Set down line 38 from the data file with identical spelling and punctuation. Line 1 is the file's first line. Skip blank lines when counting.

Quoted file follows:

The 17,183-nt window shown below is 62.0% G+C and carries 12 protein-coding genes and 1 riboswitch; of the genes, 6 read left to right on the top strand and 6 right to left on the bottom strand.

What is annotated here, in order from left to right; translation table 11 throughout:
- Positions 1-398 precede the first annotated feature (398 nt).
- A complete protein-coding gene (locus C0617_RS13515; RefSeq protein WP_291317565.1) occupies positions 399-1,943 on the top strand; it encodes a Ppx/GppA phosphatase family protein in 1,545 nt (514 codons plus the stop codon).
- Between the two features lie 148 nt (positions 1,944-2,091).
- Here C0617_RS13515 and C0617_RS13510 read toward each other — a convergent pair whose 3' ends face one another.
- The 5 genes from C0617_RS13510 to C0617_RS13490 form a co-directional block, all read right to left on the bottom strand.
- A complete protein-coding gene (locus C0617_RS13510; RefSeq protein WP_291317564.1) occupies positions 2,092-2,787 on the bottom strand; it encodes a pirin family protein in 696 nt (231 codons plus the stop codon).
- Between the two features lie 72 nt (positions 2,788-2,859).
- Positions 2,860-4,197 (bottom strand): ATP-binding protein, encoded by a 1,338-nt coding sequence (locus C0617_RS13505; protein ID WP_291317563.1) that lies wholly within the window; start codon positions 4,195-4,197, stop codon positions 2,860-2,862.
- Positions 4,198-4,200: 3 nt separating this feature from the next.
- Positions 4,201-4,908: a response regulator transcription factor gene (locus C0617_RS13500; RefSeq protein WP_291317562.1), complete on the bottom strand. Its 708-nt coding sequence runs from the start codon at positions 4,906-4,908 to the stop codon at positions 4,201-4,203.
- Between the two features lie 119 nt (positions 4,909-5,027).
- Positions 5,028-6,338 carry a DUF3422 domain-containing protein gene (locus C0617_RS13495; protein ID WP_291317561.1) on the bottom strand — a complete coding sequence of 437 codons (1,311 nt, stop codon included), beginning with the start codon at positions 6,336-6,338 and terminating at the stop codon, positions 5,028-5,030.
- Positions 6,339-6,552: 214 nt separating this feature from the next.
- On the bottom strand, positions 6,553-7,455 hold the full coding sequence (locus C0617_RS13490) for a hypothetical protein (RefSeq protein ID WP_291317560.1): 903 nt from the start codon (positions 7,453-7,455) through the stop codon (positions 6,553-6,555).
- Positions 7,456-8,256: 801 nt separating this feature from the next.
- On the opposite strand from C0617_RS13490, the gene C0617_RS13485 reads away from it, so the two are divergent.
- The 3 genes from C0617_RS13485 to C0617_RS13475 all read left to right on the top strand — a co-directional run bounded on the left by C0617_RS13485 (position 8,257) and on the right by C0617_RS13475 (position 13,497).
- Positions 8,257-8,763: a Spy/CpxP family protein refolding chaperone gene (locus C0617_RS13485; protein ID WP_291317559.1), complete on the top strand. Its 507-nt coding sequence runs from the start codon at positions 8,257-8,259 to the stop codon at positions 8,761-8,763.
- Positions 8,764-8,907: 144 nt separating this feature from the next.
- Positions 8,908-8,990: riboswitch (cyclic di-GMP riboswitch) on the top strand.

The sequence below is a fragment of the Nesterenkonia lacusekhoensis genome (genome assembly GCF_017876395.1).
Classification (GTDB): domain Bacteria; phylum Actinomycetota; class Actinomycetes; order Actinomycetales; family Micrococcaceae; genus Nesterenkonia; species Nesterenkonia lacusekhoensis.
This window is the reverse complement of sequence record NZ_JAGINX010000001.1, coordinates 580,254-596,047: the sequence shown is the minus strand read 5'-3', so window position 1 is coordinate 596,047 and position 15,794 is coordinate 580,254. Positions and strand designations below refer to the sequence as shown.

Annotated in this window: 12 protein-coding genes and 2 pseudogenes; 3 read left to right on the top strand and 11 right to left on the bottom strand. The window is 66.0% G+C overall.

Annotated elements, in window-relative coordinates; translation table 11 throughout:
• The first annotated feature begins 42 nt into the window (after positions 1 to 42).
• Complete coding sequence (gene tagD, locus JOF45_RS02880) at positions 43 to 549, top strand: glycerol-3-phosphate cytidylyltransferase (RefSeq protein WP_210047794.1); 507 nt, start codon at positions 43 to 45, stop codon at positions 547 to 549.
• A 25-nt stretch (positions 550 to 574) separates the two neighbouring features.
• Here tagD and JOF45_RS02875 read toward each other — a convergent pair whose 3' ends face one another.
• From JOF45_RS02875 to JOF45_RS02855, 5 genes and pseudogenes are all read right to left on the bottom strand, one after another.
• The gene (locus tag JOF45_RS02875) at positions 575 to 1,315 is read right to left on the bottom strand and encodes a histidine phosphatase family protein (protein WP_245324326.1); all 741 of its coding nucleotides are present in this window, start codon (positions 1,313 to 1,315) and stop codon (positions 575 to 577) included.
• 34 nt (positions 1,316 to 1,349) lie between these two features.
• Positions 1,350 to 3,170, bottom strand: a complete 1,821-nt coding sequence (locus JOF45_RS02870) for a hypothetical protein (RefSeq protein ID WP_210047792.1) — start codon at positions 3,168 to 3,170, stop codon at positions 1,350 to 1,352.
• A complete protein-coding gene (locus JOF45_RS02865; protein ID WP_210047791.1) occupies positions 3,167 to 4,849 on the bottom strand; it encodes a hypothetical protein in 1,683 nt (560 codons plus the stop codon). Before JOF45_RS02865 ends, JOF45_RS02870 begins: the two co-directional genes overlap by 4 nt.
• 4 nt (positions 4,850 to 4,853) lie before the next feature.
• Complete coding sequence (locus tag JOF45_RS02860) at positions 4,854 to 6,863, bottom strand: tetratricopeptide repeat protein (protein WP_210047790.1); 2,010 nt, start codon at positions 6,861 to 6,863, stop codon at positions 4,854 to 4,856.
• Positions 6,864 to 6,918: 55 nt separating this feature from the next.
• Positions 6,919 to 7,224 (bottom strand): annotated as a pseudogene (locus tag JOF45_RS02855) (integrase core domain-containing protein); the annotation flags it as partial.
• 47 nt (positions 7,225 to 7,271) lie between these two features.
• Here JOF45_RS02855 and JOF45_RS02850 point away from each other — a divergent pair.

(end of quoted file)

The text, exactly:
• Complete coding sequence (locus tag JOF45_RS02860) at positions 4,854 to 6,863, bottom strand: tetratricopeptide repeat protein (protein WP_210047790.1); 2,010 nt, start codon at positions 6,861 to 6,863, stop codon at positions 4,854 to 4,856.